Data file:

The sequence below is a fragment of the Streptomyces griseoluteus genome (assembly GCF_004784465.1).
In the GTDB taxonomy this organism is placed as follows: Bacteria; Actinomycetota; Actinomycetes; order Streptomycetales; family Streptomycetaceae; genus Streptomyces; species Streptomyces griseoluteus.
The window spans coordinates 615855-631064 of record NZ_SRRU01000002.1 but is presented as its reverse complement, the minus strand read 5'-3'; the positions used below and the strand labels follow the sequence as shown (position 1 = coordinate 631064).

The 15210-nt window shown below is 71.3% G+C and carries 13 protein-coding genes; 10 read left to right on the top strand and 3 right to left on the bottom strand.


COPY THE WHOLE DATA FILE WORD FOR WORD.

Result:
The sequence below is a fragment of the Streptomyces griseoluteus genome (assembly GCF_004784465.1).
In the GTDB taxonomy this organism is placed as follows: Bacteria; Actinomycetota; Actinomycetes; order Streptomycetales; family Streptomycetaceae; genus Streptomyces; species Streptomyces griseoluteus.
The window spans coordinates 615855-631064 of record NZ_SRRU01000002.1 but is presented as its reverse complement, the minus strand read 5'-3'; the positions used below and the strand labels follow the sequence as shown (position 1 = coordinate 631064).

The 15210-nt window shown below is 71.3% G+C and carries 13 protein-coding genes; 10 read left to right on the top strand and 3 right to left on the bottom strand.